Wednesday, March 22

Innovation/Discovery Teams 

Also known as "innovation teams," Invention/Discovery Teams are small groups of carefully selected, cross-functional professionals, often assisted by a creativity specialist. They work intensely for a relatively brief time on promising initiatives commissioned by senior management. If sponsored properly, they are well supported in their efforts and given priority treatment. As the name implies, the major goal of I/DTs is the invention and/or discovery of potential new products, services, programs, and technologies.

The I/DT is positioned as a fast track vehicle for innovation, and as such, it can be an important element in a corporation’s "portfolio" of innovation strategies. These portfolios may include:

Research & Development Laboratories: These are viewed as the standard pillars of creativity and innovation. R&D labs, however, have many roles in today’s business environment. These include new research, developing concepts suggested by other functions (e.g., marketing), and "fixing" existing products or product ideas. Some research indicates that only about 19% of viable new product ideas have their source in R&D.

Advanced Concepts Teams: These may be special teams within R&D or they may be separate entities. The challenge for these teams is to explore the frontiers of their domains in order to discover and develop cutting edge concepts and technologies.

Expeditionary Teams: Often composed of top executives or of individuals who report directly to the top, these teams could also be called "discovery and acquisition" groups. Their chief function is to scan the horizon for newly developed product ideas and/or small companies with great potential, either of which their larger company might acquire.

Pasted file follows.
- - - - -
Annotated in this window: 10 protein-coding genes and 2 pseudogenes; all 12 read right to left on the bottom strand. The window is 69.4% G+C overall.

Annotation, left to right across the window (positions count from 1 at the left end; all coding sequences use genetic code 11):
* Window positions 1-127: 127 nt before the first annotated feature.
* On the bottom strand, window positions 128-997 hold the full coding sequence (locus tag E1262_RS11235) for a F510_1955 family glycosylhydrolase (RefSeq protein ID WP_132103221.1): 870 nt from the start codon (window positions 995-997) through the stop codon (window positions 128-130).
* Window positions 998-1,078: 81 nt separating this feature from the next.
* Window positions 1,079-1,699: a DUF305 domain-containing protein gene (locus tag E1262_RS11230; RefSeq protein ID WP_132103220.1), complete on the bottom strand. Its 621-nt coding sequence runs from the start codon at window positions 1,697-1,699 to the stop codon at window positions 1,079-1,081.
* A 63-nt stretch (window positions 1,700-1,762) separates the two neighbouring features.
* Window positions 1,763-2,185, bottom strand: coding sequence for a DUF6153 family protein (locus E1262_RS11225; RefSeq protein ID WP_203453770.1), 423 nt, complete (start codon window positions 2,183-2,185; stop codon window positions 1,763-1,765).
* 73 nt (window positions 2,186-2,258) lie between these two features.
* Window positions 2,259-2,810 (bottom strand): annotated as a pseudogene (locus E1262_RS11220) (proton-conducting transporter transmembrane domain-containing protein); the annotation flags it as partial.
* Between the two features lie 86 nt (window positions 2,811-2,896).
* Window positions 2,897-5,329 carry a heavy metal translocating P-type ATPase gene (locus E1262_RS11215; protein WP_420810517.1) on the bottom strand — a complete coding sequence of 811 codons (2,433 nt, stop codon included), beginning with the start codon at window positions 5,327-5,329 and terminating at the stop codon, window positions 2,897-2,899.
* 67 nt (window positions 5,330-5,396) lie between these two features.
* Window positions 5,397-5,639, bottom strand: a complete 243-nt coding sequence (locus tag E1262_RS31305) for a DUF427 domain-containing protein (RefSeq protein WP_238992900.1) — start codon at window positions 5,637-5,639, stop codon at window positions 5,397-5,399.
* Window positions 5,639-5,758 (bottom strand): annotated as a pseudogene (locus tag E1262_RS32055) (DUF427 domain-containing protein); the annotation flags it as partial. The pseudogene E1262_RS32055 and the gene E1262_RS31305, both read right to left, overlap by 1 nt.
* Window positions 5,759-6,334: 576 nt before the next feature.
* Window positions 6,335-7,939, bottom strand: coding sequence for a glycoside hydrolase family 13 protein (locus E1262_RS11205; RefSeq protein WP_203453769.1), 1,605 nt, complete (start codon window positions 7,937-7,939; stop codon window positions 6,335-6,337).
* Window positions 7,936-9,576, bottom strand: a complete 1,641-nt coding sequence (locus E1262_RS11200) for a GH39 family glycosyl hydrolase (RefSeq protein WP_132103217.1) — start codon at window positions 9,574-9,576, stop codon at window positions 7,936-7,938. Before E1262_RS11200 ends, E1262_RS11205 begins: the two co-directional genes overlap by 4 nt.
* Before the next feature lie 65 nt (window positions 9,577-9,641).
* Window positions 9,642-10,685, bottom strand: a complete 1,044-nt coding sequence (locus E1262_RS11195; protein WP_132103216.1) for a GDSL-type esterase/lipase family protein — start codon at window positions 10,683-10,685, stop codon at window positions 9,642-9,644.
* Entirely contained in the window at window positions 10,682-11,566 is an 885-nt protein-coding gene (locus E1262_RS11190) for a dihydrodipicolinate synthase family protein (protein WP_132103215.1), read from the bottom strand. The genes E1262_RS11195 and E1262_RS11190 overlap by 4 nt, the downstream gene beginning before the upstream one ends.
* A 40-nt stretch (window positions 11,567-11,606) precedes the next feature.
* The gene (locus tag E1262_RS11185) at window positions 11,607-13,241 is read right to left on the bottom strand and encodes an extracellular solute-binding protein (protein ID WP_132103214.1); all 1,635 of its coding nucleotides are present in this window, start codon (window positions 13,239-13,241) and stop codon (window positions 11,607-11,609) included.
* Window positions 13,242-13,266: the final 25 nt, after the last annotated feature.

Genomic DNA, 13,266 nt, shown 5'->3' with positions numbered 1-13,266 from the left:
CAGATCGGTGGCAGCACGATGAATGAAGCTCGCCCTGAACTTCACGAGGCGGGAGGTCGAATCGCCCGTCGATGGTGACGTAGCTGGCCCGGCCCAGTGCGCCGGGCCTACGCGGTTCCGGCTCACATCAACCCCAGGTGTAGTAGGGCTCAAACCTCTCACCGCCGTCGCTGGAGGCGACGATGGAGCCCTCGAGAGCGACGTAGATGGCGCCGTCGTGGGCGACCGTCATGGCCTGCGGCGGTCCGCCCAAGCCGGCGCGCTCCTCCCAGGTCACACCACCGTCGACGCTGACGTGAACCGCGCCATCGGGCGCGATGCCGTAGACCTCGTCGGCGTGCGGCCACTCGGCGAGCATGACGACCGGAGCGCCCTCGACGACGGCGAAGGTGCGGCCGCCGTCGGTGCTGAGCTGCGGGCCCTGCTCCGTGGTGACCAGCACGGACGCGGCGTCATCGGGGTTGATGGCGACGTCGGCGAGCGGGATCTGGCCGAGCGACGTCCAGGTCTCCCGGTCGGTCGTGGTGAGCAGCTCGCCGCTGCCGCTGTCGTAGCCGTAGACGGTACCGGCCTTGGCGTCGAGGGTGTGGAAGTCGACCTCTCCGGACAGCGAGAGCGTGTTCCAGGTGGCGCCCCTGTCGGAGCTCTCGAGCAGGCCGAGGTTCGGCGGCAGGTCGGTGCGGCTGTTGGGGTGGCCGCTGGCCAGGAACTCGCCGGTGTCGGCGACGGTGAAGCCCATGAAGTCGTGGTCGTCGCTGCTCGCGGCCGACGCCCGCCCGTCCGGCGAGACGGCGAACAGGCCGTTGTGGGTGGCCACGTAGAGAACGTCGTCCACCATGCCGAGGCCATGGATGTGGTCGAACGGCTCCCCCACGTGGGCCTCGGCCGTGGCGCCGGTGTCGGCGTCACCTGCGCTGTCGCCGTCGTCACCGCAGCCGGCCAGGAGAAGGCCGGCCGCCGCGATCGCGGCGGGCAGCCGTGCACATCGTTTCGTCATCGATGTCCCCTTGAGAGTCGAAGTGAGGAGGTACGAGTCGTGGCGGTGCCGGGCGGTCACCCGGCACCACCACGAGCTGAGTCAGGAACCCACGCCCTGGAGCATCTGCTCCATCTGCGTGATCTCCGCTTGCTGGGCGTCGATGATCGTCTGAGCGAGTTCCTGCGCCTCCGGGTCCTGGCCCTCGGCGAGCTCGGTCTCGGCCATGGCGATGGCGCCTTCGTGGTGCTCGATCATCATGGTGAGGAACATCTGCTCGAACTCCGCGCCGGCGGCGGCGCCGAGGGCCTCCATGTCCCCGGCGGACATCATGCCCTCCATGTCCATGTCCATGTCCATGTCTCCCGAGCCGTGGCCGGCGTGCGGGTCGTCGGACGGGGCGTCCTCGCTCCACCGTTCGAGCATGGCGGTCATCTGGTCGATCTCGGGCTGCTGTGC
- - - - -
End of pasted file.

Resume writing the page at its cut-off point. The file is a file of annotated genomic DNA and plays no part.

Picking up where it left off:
Skunk Works: Based on archetypal teams at Apple and Lockheed Martin, these research groups may be large versions of the Advanced Concept Team with the added dimension that they often work in almost complete secrecy. While advanced concept work may focus on "pure" science, skunk works often have very concrete business objectives that would provide their companies with a competitive edge in dynamic markets.

Consumer Science: These days, this initiative can go far beyond focus groups and surveys. Using ethnographic research or "empathic design," these teams are often the prompters, if not the sources, of new concepts.2 Their function is to conduct in-depth investigations into the needs of consumers; as such, they represent the tips of the organization’s antennae. Combined with a good information infrastructure and an aggressive intellectual property department, consumer science offers an important complement to the other initiatives.

Empowered Personal Research: Pioneered by innovative giants such as 3M, this approach allows and encourages individuals to use some portion of their work time (5-15%) for personal investigations that could lead to new concepts. Individuals are usually given autonomy in their efforts, although there may be overarching mandates for productivity and/or benefits programs that provide incentives for prompt idea development.

Grass Roots Innovation Networks (GRINs): Self-organized by individuals interested in investigating and developing their creativity, GRINs are usually unauthorized, although they may receive some managerial encouragement. These "study groups" connect by e-mail, intranets and brown bag lunch meetings. Some receive a small amount of money or support for speakers or workshops. Examples of such groups include DuPont’s "Oz Network," 3M’s "Grass Roots Innovation Team," and Rohm & Haas’s "All Thinks Considered."

Which of these does YOUR organization have in place?

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